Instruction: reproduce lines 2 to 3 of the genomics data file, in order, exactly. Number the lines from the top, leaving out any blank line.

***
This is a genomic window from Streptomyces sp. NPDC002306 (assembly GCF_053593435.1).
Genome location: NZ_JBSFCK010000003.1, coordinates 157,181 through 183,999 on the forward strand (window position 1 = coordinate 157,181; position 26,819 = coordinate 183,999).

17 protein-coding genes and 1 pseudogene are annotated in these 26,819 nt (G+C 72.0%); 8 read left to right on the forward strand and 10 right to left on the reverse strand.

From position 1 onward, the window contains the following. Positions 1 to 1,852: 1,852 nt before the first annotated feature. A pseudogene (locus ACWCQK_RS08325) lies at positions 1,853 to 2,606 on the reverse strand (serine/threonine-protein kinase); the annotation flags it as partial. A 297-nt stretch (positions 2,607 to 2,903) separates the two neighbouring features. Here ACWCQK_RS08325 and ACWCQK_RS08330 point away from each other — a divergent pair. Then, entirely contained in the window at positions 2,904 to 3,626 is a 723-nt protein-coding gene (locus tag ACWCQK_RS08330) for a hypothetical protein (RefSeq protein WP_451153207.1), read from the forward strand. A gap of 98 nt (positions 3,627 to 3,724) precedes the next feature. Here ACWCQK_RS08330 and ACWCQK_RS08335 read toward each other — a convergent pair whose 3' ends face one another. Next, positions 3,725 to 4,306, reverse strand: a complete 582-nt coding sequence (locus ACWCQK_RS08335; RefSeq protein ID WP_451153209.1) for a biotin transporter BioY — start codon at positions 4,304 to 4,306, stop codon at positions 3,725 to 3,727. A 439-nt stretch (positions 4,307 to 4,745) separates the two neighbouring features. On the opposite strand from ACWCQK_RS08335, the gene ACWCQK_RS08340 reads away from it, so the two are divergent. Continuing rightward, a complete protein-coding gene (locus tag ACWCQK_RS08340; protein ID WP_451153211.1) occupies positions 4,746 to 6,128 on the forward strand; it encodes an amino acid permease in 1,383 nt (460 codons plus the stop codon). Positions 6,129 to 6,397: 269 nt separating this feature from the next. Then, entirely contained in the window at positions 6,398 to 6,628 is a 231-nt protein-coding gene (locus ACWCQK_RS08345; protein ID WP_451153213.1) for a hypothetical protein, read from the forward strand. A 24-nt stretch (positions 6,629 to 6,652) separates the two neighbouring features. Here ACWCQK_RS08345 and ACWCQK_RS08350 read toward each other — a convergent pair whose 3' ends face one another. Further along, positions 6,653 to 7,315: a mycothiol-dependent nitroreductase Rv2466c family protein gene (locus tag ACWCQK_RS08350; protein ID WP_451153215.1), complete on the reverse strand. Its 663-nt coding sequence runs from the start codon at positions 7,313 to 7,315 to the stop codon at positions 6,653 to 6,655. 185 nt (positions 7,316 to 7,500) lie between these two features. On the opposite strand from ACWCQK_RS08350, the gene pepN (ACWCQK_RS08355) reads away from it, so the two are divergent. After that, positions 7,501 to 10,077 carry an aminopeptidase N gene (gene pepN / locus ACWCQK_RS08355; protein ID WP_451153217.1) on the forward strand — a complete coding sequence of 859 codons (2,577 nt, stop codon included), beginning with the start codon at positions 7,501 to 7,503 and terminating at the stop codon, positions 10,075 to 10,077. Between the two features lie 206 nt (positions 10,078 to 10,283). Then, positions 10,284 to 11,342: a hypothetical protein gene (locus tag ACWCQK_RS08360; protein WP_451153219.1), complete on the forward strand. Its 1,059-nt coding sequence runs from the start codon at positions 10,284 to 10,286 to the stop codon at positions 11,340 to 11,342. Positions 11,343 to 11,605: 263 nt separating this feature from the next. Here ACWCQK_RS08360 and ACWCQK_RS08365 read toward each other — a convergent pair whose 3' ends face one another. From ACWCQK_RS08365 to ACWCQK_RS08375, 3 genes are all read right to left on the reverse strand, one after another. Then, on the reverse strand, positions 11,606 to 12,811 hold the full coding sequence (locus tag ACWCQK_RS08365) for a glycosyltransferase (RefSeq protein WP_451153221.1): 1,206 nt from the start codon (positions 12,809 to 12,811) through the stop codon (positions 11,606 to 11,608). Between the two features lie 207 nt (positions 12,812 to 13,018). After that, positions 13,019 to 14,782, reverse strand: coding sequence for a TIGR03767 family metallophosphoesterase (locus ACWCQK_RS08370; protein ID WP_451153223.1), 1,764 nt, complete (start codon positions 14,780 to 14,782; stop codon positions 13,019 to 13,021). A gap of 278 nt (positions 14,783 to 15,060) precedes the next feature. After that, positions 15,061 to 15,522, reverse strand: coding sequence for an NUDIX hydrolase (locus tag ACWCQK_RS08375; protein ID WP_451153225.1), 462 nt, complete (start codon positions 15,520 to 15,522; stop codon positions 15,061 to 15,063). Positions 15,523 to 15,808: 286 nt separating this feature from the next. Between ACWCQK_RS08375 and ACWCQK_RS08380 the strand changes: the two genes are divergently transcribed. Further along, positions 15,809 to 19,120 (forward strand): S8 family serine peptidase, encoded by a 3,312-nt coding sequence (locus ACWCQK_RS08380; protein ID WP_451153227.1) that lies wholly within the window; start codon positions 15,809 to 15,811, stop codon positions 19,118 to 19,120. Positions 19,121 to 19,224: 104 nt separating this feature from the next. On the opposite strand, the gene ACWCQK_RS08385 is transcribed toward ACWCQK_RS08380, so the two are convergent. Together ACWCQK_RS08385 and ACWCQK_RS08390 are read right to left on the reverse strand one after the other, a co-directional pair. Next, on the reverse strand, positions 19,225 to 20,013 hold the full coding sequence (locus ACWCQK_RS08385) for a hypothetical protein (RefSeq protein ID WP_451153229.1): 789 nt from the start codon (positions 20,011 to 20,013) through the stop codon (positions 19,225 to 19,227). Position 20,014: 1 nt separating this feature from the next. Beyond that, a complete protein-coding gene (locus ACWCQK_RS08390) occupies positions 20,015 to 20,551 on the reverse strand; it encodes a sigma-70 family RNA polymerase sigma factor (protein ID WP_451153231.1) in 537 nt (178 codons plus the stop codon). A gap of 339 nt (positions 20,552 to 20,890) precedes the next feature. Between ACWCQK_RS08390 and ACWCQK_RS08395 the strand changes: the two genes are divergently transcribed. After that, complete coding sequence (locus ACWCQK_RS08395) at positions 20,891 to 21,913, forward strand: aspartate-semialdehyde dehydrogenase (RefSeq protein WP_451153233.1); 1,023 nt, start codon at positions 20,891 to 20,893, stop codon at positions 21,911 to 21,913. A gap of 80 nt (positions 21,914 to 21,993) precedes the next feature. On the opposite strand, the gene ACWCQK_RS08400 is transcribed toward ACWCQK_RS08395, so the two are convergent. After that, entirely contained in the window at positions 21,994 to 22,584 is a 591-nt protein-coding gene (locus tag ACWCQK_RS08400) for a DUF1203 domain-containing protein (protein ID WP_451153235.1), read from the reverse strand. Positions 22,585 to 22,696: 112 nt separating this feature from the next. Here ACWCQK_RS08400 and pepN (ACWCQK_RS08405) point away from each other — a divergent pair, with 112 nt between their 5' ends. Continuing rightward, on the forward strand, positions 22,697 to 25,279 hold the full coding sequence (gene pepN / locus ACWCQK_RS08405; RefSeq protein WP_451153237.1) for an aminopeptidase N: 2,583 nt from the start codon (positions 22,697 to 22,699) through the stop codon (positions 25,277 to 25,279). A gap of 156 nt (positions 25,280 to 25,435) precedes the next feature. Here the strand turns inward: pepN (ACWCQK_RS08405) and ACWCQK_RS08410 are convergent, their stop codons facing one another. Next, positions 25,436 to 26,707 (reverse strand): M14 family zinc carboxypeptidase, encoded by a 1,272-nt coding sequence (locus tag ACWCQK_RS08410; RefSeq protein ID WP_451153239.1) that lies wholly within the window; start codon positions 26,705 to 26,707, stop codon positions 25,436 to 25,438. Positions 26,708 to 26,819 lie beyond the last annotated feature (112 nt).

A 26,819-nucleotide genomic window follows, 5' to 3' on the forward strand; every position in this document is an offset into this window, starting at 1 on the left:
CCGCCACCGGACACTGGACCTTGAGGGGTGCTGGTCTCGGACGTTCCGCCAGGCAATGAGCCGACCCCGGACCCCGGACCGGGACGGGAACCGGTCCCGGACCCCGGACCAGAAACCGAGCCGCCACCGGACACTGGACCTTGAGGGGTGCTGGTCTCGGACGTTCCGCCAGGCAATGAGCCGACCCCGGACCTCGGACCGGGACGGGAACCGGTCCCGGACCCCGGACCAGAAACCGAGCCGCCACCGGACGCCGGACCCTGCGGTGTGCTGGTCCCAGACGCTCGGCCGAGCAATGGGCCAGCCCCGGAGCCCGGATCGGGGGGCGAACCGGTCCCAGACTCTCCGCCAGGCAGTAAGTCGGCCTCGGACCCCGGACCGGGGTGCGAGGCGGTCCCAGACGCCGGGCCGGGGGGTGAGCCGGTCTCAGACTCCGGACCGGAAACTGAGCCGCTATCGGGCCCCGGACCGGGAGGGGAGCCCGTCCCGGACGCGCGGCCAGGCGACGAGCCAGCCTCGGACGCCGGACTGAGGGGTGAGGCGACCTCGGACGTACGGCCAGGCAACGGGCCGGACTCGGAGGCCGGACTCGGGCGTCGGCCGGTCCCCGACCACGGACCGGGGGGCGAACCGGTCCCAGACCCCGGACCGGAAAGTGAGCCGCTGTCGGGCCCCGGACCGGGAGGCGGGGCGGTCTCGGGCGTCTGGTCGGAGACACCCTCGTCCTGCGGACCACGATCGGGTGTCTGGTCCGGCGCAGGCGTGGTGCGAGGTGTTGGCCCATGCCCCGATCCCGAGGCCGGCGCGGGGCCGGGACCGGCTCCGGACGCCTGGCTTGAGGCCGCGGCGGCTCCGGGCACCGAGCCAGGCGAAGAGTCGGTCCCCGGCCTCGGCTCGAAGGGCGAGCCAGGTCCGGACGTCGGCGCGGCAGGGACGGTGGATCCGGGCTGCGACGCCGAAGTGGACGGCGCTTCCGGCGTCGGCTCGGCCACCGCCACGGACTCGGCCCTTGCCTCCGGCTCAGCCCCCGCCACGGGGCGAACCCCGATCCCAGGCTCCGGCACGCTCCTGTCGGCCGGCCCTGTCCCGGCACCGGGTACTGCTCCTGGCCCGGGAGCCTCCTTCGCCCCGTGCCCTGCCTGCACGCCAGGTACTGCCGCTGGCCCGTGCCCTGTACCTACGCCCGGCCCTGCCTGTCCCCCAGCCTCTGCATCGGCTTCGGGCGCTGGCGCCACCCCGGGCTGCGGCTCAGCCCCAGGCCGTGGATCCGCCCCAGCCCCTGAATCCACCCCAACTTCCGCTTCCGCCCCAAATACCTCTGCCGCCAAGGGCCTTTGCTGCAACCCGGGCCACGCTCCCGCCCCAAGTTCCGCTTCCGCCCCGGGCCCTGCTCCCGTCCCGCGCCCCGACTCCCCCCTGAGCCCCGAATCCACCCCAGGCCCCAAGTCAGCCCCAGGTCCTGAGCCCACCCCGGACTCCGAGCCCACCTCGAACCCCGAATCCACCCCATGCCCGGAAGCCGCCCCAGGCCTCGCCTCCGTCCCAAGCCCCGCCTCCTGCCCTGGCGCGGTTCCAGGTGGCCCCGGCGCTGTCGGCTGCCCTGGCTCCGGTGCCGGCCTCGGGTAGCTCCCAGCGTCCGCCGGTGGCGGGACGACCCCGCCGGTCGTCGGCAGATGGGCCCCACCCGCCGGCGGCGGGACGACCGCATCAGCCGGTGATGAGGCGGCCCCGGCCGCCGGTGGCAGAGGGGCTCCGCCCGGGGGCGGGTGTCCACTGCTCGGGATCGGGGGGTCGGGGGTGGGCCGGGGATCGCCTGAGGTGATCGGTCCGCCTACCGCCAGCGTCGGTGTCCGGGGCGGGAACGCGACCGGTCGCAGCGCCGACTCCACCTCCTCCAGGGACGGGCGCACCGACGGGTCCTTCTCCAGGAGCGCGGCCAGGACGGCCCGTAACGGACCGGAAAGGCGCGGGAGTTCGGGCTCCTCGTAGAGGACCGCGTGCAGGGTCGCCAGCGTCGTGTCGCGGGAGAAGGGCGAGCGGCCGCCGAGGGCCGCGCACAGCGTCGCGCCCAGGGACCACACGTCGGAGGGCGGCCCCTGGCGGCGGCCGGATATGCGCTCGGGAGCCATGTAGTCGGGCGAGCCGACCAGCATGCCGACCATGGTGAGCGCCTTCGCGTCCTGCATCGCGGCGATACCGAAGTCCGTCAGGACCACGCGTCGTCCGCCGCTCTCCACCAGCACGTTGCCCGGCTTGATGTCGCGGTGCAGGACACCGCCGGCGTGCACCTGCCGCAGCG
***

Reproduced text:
Genome location: NZ_JBSFCK010000003.1, coordinates 157,181 through 183,999 on the forward strand (window position 1 = coordinate 157,181; position 26,819 = coordinate 183,999).

17 protein-coding genes and 1 pseudogene are annotated in these 26,819 nt (G+C 72.0%); 8 read left to right on the forward strand and 10 right to left on the reverse strand.